Italy film fests work toward truce

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ROME -- Italy's three main film festivals have taken the first steps toward a truce that the Italian government says will put an end to the feuding among them, though officials indicated Thursday that there remains much they do not agree on.

Officials from the RomaCinemaFest, which debuted in October, along with those from established rivals in Venice and Turin agreed to a vague collaboration agreement they are hailing as a move toward a ceasefire. Meetings were attended by the directors of all three festivals along with the mayors of each city.

Starting soon after its creation was announced in 2005, the big-budget RomaCinemaFest began locking horns with the venerable Venice festival, which held its 63rd edition in September. There was less than five weeks between the close of Venice and the opening of Rome. The Turin Film Festival, meanwhile, mostly stayed above the fray leading to its 24th edition last month.

The Rome event focused largely on popular mass-market films, while Venice was slanted more toward world premieres and artistic films. Turin traditionally focuses on emerging directors.

Francesco Rutelli, a former mayor of Rome and the current Minister of Culture, came out of the talks hailing the accord among the three festivals as an opportunity to jointly promote Italian films during the span from September to November. The deal also cements an effort for the festivals to each develop a separate identity to prevent what Rutelli called "the risk of overlap and conflict" among the events.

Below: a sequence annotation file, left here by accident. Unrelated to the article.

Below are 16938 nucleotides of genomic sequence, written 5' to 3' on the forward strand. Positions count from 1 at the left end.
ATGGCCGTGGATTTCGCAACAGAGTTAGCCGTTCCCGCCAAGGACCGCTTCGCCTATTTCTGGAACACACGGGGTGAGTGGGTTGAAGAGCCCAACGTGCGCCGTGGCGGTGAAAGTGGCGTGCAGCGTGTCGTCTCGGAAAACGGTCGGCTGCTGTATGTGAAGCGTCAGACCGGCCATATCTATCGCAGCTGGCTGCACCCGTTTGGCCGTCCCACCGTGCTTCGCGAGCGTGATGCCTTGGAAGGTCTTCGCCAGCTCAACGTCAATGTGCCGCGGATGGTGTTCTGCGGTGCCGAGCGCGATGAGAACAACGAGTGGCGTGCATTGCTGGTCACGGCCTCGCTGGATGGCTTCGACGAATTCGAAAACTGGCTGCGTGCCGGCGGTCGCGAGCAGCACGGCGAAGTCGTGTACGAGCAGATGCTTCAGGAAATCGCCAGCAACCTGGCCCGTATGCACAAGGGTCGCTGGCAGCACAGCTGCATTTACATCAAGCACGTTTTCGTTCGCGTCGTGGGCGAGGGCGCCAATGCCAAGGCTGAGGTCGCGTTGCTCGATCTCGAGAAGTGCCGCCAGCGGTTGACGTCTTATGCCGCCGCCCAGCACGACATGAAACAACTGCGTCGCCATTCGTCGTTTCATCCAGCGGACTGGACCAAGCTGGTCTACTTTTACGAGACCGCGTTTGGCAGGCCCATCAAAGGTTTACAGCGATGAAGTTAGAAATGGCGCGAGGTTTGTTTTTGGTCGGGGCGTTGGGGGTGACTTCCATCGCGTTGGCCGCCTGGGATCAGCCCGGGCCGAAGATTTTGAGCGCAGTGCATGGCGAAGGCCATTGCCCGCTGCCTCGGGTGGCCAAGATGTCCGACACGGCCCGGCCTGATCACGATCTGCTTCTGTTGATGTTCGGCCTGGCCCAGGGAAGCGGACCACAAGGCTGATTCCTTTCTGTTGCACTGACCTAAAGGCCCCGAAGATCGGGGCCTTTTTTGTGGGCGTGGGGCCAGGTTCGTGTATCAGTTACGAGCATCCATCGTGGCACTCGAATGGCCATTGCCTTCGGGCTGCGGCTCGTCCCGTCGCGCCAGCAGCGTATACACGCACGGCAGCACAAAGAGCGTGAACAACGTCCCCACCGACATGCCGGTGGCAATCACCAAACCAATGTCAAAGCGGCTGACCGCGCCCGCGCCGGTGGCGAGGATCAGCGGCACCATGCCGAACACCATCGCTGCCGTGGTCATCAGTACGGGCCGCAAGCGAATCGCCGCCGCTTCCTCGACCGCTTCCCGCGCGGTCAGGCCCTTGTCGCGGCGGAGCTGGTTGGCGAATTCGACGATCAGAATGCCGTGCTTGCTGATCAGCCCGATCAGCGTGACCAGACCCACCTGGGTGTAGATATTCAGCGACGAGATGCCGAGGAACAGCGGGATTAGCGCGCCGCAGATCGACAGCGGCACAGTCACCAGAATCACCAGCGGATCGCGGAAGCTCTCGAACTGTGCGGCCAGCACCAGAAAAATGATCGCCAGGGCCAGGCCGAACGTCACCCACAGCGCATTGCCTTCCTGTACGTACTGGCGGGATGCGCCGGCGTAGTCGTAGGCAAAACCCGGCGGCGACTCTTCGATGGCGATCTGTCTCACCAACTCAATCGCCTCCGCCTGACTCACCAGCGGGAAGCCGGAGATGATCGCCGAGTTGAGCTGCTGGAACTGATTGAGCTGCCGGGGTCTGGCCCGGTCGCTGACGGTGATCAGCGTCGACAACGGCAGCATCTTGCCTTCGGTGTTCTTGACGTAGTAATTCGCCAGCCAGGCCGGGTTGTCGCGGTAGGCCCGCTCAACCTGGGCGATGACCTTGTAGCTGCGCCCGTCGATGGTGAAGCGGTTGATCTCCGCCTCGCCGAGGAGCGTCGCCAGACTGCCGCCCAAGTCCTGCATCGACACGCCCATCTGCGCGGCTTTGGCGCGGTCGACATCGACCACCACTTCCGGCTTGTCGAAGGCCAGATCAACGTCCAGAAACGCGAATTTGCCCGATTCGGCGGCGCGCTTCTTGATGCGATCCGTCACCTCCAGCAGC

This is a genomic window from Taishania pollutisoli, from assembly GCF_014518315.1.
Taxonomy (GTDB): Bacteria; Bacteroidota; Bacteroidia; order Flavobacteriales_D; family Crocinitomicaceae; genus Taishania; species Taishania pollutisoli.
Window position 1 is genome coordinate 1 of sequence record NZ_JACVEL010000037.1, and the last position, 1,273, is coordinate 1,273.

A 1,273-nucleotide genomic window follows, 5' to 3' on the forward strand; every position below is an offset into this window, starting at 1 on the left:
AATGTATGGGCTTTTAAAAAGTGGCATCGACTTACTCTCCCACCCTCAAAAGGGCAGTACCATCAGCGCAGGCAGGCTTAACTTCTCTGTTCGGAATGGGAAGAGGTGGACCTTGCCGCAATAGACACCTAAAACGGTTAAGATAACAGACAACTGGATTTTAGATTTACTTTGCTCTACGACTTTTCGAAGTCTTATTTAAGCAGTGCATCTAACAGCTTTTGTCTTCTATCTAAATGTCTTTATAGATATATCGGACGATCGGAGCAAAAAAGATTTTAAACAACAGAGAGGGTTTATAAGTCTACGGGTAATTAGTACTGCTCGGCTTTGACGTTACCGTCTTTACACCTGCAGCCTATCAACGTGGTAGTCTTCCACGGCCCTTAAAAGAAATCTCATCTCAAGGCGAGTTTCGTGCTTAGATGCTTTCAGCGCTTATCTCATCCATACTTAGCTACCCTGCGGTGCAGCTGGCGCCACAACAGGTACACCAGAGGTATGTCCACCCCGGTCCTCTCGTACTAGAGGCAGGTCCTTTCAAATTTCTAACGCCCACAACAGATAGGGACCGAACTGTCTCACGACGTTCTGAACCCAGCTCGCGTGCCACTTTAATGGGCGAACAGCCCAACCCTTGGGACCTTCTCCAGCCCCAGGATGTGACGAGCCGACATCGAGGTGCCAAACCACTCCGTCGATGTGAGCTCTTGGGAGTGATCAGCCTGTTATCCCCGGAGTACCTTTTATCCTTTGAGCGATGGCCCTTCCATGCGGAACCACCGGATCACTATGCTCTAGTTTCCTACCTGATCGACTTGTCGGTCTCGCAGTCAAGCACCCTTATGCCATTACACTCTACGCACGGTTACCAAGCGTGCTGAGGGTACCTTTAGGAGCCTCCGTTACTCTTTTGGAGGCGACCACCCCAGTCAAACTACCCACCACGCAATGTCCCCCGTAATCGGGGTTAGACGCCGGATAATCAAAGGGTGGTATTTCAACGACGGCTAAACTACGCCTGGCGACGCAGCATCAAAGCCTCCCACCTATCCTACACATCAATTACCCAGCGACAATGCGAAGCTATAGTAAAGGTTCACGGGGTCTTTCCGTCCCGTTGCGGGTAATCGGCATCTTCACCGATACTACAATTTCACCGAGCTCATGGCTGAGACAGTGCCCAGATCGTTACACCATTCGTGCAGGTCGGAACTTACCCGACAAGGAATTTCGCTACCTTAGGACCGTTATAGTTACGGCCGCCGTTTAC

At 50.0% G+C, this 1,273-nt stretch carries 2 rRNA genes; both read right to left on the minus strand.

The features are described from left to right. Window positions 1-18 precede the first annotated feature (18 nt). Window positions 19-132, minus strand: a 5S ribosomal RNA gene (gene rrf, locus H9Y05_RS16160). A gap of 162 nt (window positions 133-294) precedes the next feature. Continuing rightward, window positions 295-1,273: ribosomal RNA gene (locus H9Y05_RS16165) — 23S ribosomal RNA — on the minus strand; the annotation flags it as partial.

"We will simply give Italian audiences three months of great films every year," Rutelli said in a statement.

But the agreement failed to solve the largest point of contention between Rome and Venice -- the relatively short span between the events.

Venice officials said Thursday that the topic remained wide open for discussion, while Rome officials said that while specific dates for the 2007 RomaCinemaFest have yet to be decided, it is unlikely that Rome will move its dates more than a few days.

Another hot topic involves state funding. The perception is that, with more than one major Italian film festival on the calendar, already-limited state funding will be further limited.

After the talks, Venice mayor Massimo Cacciari said that starting next year, Venice will be the sole recipient of state funding for film festivals.

"It was decided that Rome would not be a recipient of state funding," a smiling Cacciari said during an interview aired by state broadcaster RAI.

RomaCinemaFest co-director Giorgio Gosetti, meanwhile, said in an interview that while the festival would "probably" not receive state funding, it will continue to work hand in hand with the national government on other issues. The initial Rome festival received considerable funding from regional and municipal governments.

"I don't see why there has to be competition between the two festivals," Gosetti said.
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